Top 10 Gangster Flicks
The release of Public Enemies this week sent my mind racing. What are the best gangster themed films in the history of cinema? There are staples of the genre that have never thrilled me, while there are others that are consistently omitted that I’ve thoroughly enjoyed.
I like my badasses to come in all shapes and sizes, creed, colors and nastiness. I like slick looking flicks as well as gritty, poorly lit films, but most of all I love the rush. Living through the outlaw’s eyes.
Be honest, when you were a kid playing cops and robbers, how often did you choose to be the cops? Yeah, I didn’t think so.
Top 10 Gangster flicks
10. Sexy Beast This is Ben Kingsley at perhaps his finest. Snarling and dangerous, Kingsley gives a powerful performance as Don Logan that earned him an Academy Award nod. Anytime you get to see an actor this good be that bad — cherish it.
9. Angels with Dirty Faces James Cagney and Humphrey Bogart star in this film about two friends at opposite ends of the spectrum. Rocky (Cagney) and Jerry (Pat O’Brien) have been friends since childhood, with Rocky growing up to be a gangster and Jerry a priest. The most intense moments of the movie come at the end when Jerry pleads with Rocky to die like a screaming, sniveling coward so the boys won’t idolize him. He refuses and then ultimately relents as he is walked to the electric chair.
8. Pulp Fiction The film that resurrected John Travolta’s career. Quentin Tarantino’s magnum opus starring Travolta, Samuel L. Jackson, Bruce Willis and Uma Thurman exploded on the scene in ’94. Tarantino’s use of the nonlinear storyline is superb. It also has one of the best lines in the history of cinema. “What you say? Say what again... “ well you know how it goes.
7. Casino The first of four appearances by Martin Scorsese, Casino has his usual cast of characters. Robert De NIro, Joe Pesci and Sharon Stone are in top form, with Stone receiving both a Golden Globe, as well as an Academy Award nomination. It also had the distinction of the most uses of the F-word in a feature film up to that point.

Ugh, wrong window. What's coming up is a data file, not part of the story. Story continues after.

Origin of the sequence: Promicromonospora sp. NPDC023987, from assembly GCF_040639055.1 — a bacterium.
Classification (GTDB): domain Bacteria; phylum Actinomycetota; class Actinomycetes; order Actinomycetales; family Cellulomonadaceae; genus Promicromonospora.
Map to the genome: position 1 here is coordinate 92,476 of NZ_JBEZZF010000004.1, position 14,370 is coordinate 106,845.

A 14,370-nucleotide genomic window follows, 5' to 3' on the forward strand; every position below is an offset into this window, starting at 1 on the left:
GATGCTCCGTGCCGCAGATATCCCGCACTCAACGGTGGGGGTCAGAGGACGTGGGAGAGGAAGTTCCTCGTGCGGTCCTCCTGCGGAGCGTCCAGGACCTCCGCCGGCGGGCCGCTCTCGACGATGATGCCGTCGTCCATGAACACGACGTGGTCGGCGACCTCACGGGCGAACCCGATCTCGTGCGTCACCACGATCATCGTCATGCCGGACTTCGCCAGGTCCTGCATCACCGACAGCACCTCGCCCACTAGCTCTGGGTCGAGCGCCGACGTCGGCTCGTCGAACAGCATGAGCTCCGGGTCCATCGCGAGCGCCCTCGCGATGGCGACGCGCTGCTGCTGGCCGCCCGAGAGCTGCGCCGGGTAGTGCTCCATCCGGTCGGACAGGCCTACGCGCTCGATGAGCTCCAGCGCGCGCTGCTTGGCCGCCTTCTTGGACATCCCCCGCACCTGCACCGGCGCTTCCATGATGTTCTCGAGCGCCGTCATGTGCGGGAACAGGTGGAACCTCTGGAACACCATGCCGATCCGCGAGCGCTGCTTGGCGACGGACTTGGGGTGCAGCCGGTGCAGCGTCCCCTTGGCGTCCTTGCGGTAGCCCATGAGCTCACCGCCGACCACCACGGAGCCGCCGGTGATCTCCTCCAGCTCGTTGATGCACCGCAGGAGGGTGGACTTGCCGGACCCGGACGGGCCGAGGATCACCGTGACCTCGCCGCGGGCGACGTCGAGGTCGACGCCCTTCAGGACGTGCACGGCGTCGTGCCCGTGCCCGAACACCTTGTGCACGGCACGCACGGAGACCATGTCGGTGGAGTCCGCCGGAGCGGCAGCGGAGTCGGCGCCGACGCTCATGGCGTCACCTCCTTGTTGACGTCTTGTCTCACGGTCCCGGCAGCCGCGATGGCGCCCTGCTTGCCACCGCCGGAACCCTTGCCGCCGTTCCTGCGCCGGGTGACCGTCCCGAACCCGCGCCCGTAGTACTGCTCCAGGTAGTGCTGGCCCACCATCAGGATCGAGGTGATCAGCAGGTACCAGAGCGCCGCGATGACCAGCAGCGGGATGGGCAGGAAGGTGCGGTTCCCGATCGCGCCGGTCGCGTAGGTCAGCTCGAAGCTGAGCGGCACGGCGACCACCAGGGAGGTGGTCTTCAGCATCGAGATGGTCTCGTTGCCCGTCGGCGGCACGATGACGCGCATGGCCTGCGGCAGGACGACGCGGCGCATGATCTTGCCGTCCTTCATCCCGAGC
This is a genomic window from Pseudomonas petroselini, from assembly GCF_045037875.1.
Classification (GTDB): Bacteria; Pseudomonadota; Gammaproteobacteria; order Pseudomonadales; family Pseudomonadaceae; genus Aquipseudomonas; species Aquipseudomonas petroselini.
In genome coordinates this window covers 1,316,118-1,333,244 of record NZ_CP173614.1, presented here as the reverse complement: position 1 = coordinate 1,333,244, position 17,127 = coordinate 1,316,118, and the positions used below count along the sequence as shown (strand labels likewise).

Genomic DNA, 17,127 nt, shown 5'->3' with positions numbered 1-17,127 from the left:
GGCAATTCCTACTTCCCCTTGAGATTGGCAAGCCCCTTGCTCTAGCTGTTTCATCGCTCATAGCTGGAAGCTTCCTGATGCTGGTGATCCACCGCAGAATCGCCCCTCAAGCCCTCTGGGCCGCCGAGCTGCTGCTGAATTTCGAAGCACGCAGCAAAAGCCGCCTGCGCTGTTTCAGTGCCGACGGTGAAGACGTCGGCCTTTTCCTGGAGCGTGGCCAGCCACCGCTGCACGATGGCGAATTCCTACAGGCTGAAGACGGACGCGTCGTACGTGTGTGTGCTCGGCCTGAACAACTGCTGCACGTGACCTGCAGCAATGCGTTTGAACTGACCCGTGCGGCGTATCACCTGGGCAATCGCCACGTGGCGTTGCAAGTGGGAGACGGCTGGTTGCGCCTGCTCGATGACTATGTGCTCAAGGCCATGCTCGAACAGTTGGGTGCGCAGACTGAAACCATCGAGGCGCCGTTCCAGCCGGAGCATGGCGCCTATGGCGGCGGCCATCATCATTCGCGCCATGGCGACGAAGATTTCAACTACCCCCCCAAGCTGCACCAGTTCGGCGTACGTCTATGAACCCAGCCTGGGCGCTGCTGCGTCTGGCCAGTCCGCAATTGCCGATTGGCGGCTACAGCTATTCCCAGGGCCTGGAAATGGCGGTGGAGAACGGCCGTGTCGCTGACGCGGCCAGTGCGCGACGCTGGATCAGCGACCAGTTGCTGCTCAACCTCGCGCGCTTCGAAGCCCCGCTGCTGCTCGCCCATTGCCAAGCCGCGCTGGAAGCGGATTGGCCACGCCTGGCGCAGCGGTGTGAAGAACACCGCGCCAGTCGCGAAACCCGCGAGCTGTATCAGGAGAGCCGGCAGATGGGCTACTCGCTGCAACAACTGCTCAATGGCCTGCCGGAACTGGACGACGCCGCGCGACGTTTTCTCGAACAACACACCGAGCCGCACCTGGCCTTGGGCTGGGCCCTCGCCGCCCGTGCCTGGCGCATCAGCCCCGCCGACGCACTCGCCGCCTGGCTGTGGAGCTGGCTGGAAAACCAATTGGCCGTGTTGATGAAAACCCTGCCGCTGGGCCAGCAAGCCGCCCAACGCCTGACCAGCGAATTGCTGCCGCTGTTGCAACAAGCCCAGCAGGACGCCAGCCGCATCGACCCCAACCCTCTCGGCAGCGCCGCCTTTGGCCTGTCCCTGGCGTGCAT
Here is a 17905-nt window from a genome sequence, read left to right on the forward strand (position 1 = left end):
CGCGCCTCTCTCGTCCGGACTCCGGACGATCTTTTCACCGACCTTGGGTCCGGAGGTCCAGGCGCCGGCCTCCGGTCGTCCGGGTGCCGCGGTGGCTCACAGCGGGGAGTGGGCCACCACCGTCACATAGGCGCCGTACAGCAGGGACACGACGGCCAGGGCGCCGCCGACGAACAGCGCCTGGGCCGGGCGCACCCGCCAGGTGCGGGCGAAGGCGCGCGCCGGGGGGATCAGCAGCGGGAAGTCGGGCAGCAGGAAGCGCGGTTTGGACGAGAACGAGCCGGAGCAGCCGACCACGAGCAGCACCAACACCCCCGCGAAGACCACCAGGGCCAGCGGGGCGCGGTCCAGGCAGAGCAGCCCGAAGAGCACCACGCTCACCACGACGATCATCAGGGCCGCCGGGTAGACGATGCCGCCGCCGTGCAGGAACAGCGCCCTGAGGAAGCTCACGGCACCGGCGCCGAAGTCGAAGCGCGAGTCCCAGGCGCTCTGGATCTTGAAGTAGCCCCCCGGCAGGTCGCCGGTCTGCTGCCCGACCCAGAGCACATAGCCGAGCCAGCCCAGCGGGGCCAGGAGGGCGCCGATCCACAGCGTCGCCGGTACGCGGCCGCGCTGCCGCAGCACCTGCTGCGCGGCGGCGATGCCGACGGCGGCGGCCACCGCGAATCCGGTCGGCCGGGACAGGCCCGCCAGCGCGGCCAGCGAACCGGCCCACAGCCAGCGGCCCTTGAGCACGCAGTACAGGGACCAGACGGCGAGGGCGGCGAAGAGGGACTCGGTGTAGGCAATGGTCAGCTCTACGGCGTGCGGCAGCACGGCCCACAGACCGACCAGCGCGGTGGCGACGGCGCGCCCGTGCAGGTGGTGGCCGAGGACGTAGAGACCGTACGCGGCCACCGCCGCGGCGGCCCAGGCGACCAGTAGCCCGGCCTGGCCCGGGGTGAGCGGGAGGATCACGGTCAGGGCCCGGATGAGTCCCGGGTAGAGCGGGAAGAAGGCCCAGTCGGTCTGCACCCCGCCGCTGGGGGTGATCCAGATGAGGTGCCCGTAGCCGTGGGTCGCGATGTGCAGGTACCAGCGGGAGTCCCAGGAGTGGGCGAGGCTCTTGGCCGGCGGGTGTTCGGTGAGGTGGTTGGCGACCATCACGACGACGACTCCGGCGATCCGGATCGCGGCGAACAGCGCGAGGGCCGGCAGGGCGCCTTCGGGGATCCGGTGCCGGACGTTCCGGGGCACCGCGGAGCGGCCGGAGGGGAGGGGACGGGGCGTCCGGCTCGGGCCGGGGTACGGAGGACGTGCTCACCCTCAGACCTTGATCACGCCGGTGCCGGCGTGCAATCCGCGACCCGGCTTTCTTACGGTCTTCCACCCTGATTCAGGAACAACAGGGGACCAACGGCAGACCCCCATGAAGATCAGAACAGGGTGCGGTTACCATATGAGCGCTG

6. The Untouchables Brian De Palma’s Academy Award winning flick about Eliot Ness and his group of G-Men and their relentless pursuit of Al Capone during Prohibition. The best Prohibition-era flick, period. Kevin Coster and Sean Connery deliver knock out performances.
5. Mean Streets Scorsese’s second offering is brilliant due to its sheer grittiness. It's the story of Charlie (Harvey Keitel) who is trying to move his way up in the Mafia and the hindrance of his friend Johnny Boy (De Niro) along the way. The film is raw and gritty and was a great calling card for a young up and coming director.
4. Reservoir Dogs Every director hopes to make an impact with their debut film; Tarantino didn’t make an impact — he made a crater. Reservoir Dogs introduced Tarantino’s style to the world involving graphic violence, nonlinear storylines and seamless dialog. It also showed that the world was ready for new voices in Hollywood and Tarantino was one that answered the call.
3. The Godfather: Part II Francis Ford Coppola’s film about the Corleone family in Nevada that takes place after the events of the original. Another storyline involves a young Vito Corleone in Sicily and ultimately his rise in New York. Al Pacino and De Niro are absolutely explosive in the second installment of the Corleone saga.
2. Goodfellas He’s back. Scorsese is back in what I believe to be his best gangster flick to date. It may not have Leo DiCaprio, but it does have a heavyweight cast including De Niro, Pesci and scene-stealer Ray Liotta. Documenting the rise and fall of Henry Hill (Liotta), Goodfellas was a Friday night staple during my high school years and continues to please.
1. The Godfather Hands down the mother of all gangster films. A severed horse’s head, going to the mattresses and a stuffed cheeked Marlon Brando — how could you go wrong? Coppola took the project to help his fledgling company American Zoetrope and created a cinematic masterpiece.
You may have noticed that Scarface didn’t make the list and for good reason. The film sucks. Simply put, it’s overrated. If you like to see a coked-up Pacino running around like a madman, screaming his head off and little more, then be my guest.